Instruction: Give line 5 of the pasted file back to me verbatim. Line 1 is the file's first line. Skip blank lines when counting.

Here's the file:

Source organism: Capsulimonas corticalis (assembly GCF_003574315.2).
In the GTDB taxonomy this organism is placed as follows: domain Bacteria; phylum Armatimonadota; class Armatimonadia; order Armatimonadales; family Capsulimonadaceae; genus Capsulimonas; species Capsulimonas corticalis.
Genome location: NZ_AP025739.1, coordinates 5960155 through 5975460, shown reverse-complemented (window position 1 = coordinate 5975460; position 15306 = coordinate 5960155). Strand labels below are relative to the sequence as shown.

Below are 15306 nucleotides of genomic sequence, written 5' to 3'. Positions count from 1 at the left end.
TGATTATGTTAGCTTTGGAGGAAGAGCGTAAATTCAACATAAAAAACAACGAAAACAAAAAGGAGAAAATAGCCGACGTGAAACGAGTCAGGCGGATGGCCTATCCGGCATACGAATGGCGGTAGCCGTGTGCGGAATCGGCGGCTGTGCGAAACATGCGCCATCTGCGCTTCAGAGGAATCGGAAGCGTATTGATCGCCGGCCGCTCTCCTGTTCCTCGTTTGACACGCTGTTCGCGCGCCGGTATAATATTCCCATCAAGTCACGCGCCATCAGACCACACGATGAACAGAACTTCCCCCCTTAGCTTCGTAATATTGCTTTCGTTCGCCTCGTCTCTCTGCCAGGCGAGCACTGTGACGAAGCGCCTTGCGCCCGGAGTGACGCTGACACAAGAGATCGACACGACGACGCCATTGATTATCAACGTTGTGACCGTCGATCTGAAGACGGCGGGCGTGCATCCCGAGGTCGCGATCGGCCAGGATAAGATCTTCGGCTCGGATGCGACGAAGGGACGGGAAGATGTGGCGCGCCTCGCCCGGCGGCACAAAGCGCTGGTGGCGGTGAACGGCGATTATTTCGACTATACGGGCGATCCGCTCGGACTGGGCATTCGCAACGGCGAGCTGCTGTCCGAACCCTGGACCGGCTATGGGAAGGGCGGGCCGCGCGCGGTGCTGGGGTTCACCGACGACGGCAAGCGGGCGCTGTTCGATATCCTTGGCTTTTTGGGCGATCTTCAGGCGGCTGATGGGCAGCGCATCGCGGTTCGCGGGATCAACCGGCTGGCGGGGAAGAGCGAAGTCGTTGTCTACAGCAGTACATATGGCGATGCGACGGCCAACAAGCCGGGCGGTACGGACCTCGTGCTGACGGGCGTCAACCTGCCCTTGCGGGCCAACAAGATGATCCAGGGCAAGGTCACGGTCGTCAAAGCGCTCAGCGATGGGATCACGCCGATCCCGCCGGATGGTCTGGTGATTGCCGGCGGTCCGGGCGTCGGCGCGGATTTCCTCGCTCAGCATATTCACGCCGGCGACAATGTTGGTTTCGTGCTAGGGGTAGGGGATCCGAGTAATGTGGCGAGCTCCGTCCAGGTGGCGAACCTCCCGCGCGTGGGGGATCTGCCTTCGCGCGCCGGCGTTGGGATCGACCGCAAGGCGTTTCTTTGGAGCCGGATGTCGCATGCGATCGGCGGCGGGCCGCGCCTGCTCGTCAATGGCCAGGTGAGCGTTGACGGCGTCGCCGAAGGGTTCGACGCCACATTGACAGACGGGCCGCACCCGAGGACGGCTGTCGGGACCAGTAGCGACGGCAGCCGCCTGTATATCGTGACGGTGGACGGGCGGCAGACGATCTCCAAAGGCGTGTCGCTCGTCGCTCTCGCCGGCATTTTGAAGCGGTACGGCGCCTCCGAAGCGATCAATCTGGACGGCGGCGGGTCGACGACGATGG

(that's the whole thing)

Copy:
TGATTATGTTAGCTTTGGAGGAAGAGCGTAAATTCAACATAAAAAACAACGAAAACAAAAAGGAGAAAATAGCCGACGTGAAACGAGTCAGGCGGATGGCCTATCCGGCATACGAATGGCGGTAGCCGTGTGCGGAATCGGCGGCTGTGCGAAACATGCGCCATCTGCGCTTCAGAGGAATCGGAAGCGTATTGATCGCCGGCCGCTCTCCTGTTCCTCGTTTGACACGCTGTTCGCGCGCCGGTATAATATTCCCATCAAGTCACGCGCCATCAGACCACACGATGAACAGAACTTCCCCCCTTAGCTTCGTAATATTGCTTTCGTTCGCCTCGTCTCTCTGCCAGGCGAGCACTGTGACGAAGCGCCTTGCGCCCGGAGTGACGCTGACACAAGAGATCGACACGACGACGCCATTGATTATCAACGTTGTGACCGTCGATCTGAAGACGGCGGGCGTGCATCCCGAGGTCGCGATCGGCCAGGATAAGATCTTCGGCTCGGATGCGACGAAGGGACGGGAAGATGTGGCGCGCCTCGCCCGGCGGCACAAAGCGCTGGTGGCGGTGAACGGCGATTATTTCGACTATACGGGCGATCCGCTCGGACTGGGCATTCGCAACGGCGAGCTGCTGTCCGAACCCTGGACCGGCTATGGGAAGGGCGGGCCGCGCGCGGTGCTGGGGTTCACCGACGACGGCAAGCGGGCGCTGTTCGATATCCTTGGCTTTTTGGGCGATCTTCAGGCGGCTGATGGGCAGCGCATCGCGGTTCGCGGGATCAACCGGCTGGCGGGGAAGAGCGAAGTCGTTGTCTACAGCAGTACATATGGCGATGCGACGGCCAACAAGCCGGGCGGTACGGACCTCGTGCTGACGGGCGTCAACCTGCCCTTGCGGGCCAACAAGATGATCCAGGGCAAGGTCACGGTCGTCAAAGCGCTCAGCGATGGGATCACGCCGATCCCGCCGGATGGTCTGGTGATTGCCGGCGGTCCGGGCGTCGGCGCGGATTTCCTCGCTCAGCATATTCACGCCGGCGACAATGTTGGTTTCGTGCTAGGGGTAGGGGATCCGAGTAATGTGGCGAGCTCCGTCCAGGTGGCGAACCTCCCGCGCGTGGGGGATCTGCCTTCGCGCGCCGGCGTTGGGATCGACCGCAAGGCGTTTCTTTGGAGCCGGATGTCGCATGCGATCGGCGGCGGGCCGCGCCTGCTCGTCAATGGCCAGGTGAGCGTTGACGGCGTCGCCGAAGGGTTCGACGCCACATTGACAGACGGGCCGCACCCGAGGACGGCTGTCGGGACCAGTAGCGACGGCAGCCGCCTGTATATCGTGACGGTGGACGGGCGGCAGACGATCTCCAAAGGCGTGTCGCTCGTCGCTCTCGCCGGCATTTTGAAGCGGTACGGCGCCTCCGAAGCGATCAATCTGGACGGCGGCGGGTCGACGACGATGG